A Longer Short Story


Cate’s mother squinted.

She was sitting on the sofa, reading. The rising sun penetrated the Venetian blinds. They were slanted inward and downward, inviting the sun’s rays in the house. Her eyes were slits, intent on comprehending.

The father was in the kitchen, cooking breakfast. The table was set for four, as it had always been. She walked into the kitchen, preoccupied by what she had read. The clock struck seven. Her head came down from the clouds. She looked at the table. The expression on her face grew tense. The usual twinkle in her eyes grew dim.

“I don’t believe it,” she said.

He sensed her tension. He understood it. “Time has its way with everyone. It was only yesterday when–” He stopped talking, because he was starting to choke. Not from food. Not necessarily from his words.

Tears were streaming down her face. “We’ve got to make this a happy day for her. Nothing can be ruined. At least not today.”

Cate knew that her body and spirit made her soul. Circumstances affecting one part have just as much influence on the other. Her soul felt heavy. She stayed up most of the night thinking about what she was going to do after today. Her eyes were bloodshot and puffy from crying and from lack of sleep; her hair was disheveled; her usual perfect posture was not indifferently curved. Her whole body was trembling.

He took her in his arms, and he gave her one of those warm, eternal embraces. They stood together in the middle of the kitchen, silent, motionless. The sun shone brightly through the kitchen window. If you looked into the west sky, you could still see the moon.

It was an unusually cool August morning. Cate did not want to leave the warmth of her bed. She had to get up. She just realized what she had to do that day. She did not really have a burning desire to do those things. She was excited. Or maybe she was anxious. All of a sudden, she felt empty inside; she decided that she needed breakfast.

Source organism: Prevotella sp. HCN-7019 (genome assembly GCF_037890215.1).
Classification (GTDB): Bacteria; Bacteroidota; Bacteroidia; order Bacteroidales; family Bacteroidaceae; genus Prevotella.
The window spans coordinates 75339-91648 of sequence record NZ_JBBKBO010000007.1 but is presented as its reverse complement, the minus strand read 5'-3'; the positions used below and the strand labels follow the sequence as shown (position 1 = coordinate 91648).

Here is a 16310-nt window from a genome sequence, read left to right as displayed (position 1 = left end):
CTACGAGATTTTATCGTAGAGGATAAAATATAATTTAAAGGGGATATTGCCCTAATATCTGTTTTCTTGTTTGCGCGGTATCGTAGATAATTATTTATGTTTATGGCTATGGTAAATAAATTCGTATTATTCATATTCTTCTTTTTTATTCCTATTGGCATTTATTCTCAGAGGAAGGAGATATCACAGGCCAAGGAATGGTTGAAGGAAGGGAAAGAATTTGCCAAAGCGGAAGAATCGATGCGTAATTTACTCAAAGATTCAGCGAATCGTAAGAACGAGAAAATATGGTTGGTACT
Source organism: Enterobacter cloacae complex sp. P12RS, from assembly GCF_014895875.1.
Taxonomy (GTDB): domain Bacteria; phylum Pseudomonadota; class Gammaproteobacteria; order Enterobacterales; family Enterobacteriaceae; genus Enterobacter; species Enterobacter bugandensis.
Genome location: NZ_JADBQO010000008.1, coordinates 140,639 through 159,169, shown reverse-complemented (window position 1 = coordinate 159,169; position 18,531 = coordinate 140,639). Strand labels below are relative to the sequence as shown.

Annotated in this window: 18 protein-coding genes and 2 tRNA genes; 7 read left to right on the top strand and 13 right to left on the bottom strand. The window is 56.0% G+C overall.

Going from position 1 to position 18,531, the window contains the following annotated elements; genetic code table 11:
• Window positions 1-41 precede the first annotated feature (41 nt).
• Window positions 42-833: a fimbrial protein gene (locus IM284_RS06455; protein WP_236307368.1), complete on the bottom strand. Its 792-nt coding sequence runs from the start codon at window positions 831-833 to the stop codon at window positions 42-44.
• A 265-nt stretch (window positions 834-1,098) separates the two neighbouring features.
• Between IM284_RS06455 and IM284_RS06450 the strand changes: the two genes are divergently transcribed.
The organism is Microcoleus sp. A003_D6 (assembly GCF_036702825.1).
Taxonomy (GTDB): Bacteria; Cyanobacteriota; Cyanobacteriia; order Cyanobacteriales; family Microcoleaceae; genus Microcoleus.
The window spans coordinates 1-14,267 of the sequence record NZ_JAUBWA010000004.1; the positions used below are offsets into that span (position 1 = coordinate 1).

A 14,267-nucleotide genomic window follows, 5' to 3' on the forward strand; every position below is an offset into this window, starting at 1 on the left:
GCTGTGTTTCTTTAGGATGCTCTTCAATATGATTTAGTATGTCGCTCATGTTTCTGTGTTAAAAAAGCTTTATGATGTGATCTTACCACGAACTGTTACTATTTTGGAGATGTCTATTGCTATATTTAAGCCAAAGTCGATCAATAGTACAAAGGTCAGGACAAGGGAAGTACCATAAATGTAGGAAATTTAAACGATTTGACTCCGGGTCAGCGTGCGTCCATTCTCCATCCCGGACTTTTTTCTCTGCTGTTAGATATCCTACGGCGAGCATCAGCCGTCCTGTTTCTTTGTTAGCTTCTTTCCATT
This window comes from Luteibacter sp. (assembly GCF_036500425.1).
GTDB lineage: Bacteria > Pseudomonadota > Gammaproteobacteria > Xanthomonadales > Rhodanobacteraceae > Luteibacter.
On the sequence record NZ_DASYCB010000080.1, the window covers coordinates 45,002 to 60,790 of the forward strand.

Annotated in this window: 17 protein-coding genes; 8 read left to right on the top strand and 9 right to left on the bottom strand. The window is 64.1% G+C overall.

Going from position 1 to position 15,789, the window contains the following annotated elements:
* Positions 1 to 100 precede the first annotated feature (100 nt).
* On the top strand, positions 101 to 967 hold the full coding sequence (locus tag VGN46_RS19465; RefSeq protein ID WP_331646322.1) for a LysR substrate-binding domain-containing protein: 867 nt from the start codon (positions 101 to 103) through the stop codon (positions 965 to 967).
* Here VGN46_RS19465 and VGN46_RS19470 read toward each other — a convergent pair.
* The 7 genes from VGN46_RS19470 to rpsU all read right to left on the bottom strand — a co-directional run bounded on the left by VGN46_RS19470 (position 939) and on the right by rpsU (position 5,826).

Cate eased herself out of bed. She looked at her hair in her bedroom mirror, and it made her think about the flares of the sun–how they seemed to go in any direction they chose. (It never really made much sense to her anyway.) She hung up her nightgown, forgetting she did not need to. She put on the clothes she set aside the previous night: a pair of jeans and a blue‑and‑yellow‑and‑red plaid, long‑sleeved, button‑up shirt. She went to the bathroom where she washed her face and brushed her hair. She shuffled downstairs for breakfast, feeling old. She slowed her pace approaching the kitchen. She allowed her parents to regain their composures, for she saw they had been crying. Interesting, she thought, this emptiness I’m feeling inside–it isn’t hunger. As she sat down at the table, her brother, Mark, entered the kitchen. He playfully pulled at her hair as he sat down. She didn’t bother to yell at him. She just glared at him. He knew then that she was not angry; she just wanted to be left alone.

Cate kept looking at her little brother while she picked at her food. She thought: He’s not so little anymore. It seems like only last year he was in kindergarten. Further and further back her mind drifted, and all of a sudden, Cate was in kindergarten …

It was a beautiful spring morning. Cate and her classmates were waiting for their teacher outside the classroom. Many played jumprope and handclapping games. She heard the various melodies that accompanied them:

“Extra, extra, read all about it…”

“Mmmiss … Mmmmary … Mack, Mack, Mack, all dressed in black, black, black …”

“Cinderella, dressed in yella …”

“Two bits, four bits, six bits, a dollar . ..”